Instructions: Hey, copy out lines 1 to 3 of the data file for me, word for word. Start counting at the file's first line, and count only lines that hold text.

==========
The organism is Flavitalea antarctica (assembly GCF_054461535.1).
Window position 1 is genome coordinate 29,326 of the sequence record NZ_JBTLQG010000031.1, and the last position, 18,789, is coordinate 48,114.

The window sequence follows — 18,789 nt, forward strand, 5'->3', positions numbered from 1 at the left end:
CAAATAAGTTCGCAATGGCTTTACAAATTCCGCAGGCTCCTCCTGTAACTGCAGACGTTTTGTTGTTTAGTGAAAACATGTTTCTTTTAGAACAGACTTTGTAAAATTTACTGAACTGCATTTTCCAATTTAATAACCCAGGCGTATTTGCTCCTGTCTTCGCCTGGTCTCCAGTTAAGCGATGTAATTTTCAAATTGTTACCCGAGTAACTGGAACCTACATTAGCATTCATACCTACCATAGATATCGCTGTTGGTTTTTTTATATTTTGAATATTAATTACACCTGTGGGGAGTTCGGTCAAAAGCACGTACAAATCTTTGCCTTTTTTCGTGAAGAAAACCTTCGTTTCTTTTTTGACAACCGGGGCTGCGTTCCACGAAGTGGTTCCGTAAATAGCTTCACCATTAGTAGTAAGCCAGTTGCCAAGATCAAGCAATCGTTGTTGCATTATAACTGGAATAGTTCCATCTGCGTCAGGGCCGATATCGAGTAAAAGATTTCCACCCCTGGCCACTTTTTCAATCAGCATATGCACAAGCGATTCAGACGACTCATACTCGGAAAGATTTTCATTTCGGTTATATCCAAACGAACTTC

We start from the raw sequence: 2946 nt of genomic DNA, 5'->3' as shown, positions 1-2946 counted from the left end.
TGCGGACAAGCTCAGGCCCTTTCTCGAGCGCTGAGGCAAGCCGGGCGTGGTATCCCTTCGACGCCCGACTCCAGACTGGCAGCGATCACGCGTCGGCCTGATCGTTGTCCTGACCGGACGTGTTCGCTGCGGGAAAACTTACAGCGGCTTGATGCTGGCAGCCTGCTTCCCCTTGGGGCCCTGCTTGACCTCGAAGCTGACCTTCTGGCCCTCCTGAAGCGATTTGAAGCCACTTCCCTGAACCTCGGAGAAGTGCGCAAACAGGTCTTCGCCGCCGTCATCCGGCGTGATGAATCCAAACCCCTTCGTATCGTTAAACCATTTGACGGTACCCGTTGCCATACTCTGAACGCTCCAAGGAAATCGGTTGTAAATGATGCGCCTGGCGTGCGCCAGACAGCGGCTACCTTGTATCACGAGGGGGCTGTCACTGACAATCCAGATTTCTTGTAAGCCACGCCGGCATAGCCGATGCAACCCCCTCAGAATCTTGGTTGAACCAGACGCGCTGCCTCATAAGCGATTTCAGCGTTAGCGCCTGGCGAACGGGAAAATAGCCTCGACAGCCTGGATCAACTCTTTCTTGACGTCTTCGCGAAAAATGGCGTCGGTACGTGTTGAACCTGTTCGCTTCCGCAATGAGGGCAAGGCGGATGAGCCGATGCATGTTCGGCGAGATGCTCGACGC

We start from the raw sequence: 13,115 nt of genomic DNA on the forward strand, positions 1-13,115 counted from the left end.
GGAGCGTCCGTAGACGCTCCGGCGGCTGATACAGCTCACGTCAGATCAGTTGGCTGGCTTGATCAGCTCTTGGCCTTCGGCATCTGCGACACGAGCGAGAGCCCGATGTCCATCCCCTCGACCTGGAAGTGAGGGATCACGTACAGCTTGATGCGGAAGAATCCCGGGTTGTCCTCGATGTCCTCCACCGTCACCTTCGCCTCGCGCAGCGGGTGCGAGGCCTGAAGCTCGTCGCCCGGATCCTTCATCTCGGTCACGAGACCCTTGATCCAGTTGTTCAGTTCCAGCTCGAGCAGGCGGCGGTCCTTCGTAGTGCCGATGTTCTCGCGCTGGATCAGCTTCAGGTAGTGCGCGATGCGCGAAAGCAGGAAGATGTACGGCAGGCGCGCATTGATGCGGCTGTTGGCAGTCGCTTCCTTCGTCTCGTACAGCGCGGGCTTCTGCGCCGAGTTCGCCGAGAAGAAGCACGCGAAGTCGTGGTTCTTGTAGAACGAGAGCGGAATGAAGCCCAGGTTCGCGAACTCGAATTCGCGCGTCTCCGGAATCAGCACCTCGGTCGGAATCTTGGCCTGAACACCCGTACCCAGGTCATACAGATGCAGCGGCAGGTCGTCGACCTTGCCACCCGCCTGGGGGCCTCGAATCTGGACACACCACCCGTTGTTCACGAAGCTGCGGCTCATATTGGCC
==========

The organism is Flavitalea antarctica (assembly GCF_054461535.1).
Window position 1 is genome coordinate 29,326 of the sequence record NZ_JBTLQG010000031.1, and the last position, 18,789, is coordinate 48,114.

The window sequence follows — 18,789 nt, forward strand, 5'->3', positions numbered from 1 at the left end: